Hymn Story

I Heard the Voice of Jesus Say

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I Heard the Voice of Jesus Say

Andrew Bonar (1808-1889) was a clergyman in the Church of Scotland.  He came from a long line of clergy, and two of his brothers were also clergy.  A prolific author, he wrote a number of books and hymns.  Of his hymns, two—”I Heard the Voice of Jesus Say” and “Blessing and Honour and Glory and Power” are still being sung today.

Stop and consider that for a moment.  Bonar wrote “I Heard the Voice” two centuries ago, but it continues to speak to people’s hearts today.  Bonar died before automobiles were invented—airplanes—phones—photography—and a million more things that we consider essential today.  His was a world of teaming cities where most people lived in appalling conditions—and villages where people tended small plots of ground to feed themselves.  It is a world so far removed from our world today that it is difficult for us to imagine—and the people of Bonar’s day couldn’t, in their wildest dreams, have anticipated the world in which we live today.

But Bonar’s hymns continue to minister to people who use cell phones to pay bills—and cash checks—and text—etc., etc., etc.  In other words, the old, old promise of these hymns still speaks to our hearts—because, while everything around us has changed, our spiritual needs are very much like those of people in Bonar’s day.  He says:

I heard the voice of Jesus say,
“Come unto Me and rest;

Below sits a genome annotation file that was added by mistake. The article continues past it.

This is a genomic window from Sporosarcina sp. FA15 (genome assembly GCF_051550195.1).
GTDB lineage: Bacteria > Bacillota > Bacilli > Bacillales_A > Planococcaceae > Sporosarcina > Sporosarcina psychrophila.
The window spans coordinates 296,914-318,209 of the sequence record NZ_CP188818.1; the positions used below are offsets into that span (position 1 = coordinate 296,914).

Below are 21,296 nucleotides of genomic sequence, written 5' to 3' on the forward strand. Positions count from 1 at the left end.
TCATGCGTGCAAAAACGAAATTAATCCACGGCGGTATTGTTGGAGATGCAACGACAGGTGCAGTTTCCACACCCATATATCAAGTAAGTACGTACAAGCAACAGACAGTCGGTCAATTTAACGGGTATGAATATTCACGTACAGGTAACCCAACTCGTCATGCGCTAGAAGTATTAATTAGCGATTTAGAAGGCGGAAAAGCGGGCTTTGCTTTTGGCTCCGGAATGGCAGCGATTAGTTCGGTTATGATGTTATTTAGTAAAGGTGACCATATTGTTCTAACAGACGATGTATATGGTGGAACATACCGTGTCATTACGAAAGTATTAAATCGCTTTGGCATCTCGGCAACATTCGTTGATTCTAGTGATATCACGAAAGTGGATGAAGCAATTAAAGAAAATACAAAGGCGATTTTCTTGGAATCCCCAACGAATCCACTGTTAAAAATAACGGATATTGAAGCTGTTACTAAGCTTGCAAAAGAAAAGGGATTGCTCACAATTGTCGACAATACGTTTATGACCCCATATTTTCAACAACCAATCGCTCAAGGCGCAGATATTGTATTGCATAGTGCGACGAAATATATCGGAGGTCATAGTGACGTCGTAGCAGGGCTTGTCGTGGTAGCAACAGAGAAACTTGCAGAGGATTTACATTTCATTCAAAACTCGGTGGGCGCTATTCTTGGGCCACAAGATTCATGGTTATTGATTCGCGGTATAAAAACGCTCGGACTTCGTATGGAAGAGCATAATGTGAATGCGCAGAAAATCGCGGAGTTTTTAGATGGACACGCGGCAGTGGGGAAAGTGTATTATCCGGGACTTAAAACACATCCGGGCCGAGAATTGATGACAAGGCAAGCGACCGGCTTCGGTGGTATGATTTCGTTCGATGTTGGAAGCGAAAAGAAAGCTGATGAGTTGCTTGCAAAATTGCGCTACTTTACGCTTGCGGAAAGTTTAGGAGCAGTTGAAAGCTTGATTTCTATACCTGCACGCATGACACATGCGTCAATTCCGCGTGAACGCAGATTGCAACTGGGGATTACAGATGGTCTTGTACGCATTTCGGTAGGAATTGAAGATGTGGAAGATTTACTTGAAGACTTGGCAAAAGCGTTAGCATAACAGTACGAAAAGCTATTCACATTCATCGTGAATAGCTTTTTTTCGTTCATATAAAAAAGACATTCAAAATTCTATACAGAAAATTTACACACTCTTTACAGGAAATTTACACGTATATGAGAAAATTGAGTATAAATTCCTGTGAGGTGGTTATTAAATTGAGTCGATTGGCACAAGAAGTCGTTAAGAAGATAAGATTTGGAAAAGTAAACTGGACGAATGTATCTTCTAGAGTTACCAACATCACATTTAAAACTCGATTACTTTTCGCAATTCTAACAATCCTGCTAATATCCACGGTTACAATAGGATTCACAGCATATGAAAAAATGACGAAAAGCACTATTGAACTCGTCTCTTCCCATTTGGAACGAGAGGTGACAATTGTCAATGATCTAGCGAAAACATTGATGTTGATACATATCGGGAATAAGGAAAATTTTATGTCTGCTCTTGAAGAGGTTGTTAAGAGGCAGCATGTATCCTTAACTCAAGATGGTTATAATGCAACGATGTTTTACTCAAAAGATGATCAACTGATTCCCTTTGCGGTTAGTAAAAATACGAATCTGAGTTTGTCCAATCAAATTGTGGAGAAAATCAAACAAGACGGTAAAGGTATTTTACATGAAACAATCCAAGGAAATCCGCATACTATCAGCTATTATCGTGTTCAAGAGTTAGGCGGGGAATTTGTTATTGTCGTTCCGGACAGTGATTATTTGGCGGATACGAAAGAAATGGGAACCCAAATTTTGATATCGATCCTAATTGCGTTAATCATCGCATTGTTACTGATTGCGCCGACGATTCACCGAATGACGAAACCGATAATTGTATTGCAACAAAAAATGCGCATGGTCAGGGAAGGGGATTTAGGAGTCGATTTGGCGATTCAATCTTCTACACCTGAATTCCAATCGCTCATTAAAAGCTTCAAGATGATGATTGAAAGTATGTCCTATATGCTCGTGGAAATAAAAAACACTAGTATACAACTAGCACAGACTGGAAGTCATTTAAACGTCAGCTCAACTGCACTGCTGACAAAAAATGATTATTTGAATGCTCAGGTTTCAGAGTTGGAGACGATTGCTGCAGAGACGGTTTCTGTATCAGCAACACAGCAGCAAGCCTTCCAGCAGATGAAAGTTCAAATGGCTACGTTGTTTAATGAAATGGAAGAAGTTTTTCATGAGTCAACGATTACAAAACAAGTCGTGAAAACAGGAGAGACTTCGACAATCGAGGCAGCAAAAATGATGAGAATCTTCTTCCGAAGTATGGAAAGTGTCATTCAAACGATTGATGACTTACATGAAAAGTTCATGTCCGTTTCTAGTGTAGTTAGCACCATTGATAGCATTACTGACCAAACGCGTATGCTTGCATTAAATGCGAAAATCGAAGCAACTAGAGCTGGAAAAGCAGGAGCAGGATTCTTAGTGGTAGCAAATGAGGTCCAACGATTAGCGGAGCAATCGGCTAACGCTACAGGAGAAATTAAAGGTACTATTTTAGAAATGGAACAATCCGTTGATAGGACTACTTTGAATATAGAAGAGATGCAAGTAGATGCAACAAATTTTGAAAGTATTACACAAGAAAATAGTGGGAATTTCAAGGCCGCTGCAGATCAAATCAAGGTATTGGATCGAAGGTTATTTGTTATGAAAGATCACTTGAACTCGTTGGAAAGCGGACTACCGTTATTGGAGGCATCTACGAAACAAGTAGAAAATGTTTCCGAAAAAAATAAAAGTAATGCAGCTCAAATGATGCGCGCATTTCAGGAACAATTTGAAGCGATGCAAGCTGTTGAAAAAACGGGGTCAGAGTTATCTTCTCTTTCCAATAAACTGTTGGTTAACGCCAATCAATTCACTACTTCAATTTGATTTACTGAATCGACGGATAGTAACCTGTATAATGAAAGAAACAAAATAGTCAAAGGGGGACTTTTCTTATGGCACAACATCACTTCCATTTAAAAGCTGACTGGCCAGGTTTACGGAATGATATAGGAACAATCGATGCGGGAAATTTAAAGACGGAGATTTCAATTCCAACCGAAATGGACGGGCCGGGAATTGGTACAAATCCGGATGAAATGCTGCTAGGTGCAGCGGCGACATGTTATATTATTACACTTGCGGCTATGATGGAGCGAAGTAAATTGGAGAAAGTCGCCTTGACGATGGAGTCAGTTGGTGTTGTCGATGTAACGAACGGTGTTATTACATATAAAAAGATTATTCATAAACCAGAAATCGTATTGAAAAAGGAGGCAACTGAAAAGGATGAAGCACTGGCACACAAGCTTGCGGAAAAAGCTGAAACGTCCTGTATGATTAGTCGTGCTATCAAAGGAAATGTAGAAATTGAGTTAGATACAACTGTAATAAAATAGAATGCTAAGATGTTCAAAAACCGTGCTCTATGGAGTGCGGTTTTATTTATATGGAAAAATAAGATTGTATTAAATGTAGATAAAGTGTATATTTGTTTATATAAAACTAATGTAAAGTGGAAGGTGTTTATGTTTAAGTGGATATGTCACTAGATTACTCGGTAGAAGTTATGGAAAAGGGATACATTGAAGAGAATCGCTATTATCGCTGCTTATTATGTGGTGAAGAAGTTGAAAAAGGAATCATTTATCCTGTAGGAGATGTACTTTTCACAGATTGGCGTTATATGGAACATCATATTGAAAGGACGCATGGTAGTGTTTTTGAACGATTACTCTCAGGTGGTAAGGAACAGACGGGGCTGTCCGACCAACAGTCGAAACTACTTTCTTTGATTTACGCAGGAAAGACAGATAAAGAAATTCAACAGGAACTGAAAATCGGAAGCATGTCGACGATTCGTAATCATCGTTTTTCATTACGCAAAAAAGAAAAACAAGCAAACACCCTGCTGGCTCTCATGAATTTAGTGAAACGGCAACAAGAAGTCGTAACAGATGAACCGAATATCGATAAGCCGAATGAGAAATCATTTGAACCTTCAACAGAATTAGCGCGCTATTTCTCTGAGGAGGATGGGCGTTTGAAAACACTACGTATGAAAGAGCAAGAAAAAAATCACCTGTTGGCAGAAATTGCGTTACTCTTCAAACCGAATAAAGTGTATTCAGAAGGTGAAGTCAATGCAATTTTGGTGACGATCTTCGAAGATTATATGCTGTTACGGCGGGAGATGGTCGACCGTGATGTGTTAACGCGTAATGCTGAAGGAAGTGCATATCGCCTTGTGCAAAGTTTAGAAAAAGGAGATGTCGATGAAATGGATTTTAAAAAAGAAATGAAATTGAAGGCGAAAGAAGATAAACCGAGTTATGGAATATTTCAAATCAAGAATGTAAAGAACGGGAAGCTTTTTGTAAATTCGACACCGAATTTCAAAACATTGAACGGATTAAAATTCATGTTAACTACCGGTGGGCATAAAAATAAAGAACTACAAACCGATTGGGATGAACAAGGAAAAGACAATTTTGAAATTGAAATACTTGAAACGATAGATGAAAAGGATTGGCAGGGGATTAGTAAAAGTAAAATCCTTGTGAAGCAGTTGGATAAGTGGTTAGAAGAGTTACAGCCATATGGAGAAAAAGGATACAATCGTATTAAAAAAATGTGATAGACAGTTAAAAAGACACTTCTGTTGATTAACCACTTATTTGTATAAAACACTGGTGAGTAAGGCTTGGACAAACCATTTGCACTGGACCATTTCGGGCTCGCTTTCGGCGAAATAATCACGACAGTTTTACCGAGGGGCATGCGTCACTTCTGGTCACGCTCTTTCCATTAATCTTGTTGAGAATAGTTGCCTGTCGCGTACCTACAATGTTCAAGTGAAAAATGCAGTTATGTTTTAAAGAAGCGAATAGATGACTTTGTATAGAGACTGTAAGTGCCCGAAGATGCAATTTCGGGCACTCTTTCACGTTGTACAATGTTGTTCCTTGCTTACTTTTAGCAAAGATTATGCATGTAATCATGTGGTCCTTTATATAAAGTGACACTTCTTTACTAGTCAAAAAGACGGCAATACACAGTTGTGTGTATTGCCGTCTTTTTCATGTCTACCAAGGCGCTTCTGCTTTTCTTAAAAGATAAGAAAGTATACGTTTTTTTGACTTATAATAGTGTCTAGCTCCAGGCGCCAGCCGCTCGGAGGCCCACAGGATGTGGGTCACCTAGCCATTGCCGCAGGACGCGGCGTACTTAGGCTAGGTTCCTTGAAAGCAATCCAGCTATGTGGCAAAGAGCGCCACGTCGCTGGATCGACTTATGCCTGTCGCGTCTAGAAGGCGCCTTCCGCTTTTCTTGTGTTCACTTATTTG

Lay down, thou weary one, lay down
Thy head upon My breast.”

I came to Jesus as I was,
Weary and worn and sad;
I found in Him a resting place,
And He has made me glad.

And we respond, “Thank you, Jesus.  I am so weary––so in need of rest.  Thank you for your promise.  Thank you for providing a resting place.  Thank you for making me glad.”

Bonar’s words have endured so long because (1) they speak to our human needs and (2) are rooted in the promises of scripture:

• God, speaking through the prophet Isaiah, said:

Come, everyone who thirsts, to the waters!
Come, he who has no money, buy, and eat!
Yes, come, buy wine and milk without money and without price.
Why do you spend money for that which is not bread?
And your labor for that which doesn’t satisfy?
Listen diligently to me, and eat you that which is good,
and let your soul delight itself in fatness.
Turn your ear, and come to me;
hear, and your soul shall live (Isaiah 55:1-3).

• But the hymn has its most direct roots in the words of Jesus himself.  Jesus promised:

“Come to me, all you who labor and are heavily burdened,
and I will give you rest.
Take my yoke upon you, and learn from me,
for I am gentle and lowly in heart;
and you will find rest for your souls.
For my yoke is easy, and my burden is light”
(Matthew 11:28-30).

And Bonar’s hymn is enduring, because we have seen Jesus’ promise fulfilled.  We have seen people who, at the precipice, have turned to Jesus—and have found rest for their souls.  We have experienced it personally.  We have come to him in the dark night of the soul, and found light—and comfort—and peace.  We know that Jesus’ promise is true, because we have been there and done that.

So let us hear the voice of Jesus say:

“Come unto Me and rest;
Lay down, thou weary one, lay down
Thy head upon My breast.”

And let us find our peace in him.

And let us proclaim far and wide that Jesus has the answers to people’s deepest needs.

Copyright 2015, Richard Niell Donovan

Scripture quotations from the World English Bible.